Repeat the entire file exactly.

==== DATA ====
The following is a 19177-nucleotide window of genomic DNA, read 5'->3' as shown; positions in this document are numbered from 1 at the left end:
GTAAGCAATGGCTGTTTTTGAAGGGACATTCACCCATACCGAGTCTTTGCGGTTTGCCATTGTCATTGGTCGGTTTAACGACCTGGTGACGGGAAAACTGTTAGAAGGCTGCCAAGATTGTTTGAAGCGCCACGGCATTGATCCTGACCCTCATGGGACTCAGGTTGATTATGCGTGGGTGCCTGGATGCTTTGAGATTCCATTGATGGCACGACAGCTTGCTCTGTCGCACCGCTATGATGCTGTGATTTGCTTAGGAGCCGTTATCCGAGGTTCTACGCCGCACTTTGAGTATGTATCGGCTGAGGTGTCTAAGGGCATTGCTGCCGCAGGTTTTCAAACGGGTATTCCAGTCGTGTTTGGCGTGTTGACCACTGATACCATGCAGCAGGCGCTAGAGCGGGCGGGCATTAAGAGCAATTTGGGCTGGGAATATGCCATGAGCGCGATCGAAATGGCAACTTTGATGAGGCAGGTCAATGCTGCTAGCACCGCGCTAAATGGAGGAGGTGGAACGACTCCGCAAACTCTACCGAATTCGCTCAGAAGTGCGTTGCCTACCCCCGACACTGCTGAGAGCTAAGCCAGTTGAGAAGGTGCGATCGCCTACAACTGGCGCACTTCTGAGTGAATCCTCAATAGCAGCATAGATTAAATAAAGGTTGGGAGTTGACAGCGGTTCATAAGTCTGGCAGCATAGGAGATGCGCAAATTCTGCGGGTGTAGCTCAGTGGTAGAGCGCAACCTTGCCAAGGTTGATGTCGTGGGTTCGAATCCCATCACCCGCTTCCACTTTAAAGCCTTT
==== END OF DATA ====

The following is a 19177-nucleotide window of genomic DNA, read 5'->3' as shown; positions in this document are numbered from 1 at the left end:
GTAAGCAATGGCTGTTTTTGAAGGGACATTCACCCATACCGAGTCTTTGCGGTTTGCCATTGTCATTGGTCGGTTTAACGACCTGGTGACGGGAAAACTGTTAGAAGGCTGCCAAGATTGTTTGAAGCGCCACGGCATTGATCCTGACCCTCATGGGACTCAGGTTGATTATGCGTGGGTGCCTGGATGCTTTGAGATTCCATTGATGGCACGACAGCTTGCTCTGTCGCACCGCTATGATGCTGTGATTTGCTTAGGAGCCGTTATCCGAGGTTCTACGCCGCACTTTGAGTATGTATCGGCTGAGGTGTCTAAGGGCATTGCTGCCGCAGGTTTTCAAACGGGTATTCCAGTCGTGTTTGGCGTGTTGACCACTGATACCATGCAGCAGGCGCTAGAGCGGGCGGGCATTAAGAGCAATTTGGGCTGGGAATATGCCATGAGCGCGATCGAAATGGCAACTTTGATGAGGCAGGTCAATGCTGCTAGCACCGCGCTAAATGGAGGAGGTGGAACGACTCCGCAAACTCTACCGAATTCGCTCAGAAGTGCGTTGCCTACCCCCGACACTGCTGAGAGCTAAGCCAGTTGAGAAGGTGCGATCGCCTACAACTGGCGCACTTCTGAGTGAATCCTCAATAGCAGCATAGATTAAATAAAGGTTGGGAGTTGACAGCGGTTCATAAGTCTGGCAGCATAGGAGATGCGCAAATTCTGCGGGTGTAGCTCAGTGGTAGAGCGCAACCTTGCCAAGGTTGATGTCGTGGGTTCGAATCCCATCACCCGCTTCCACTTTAAAGCCTTT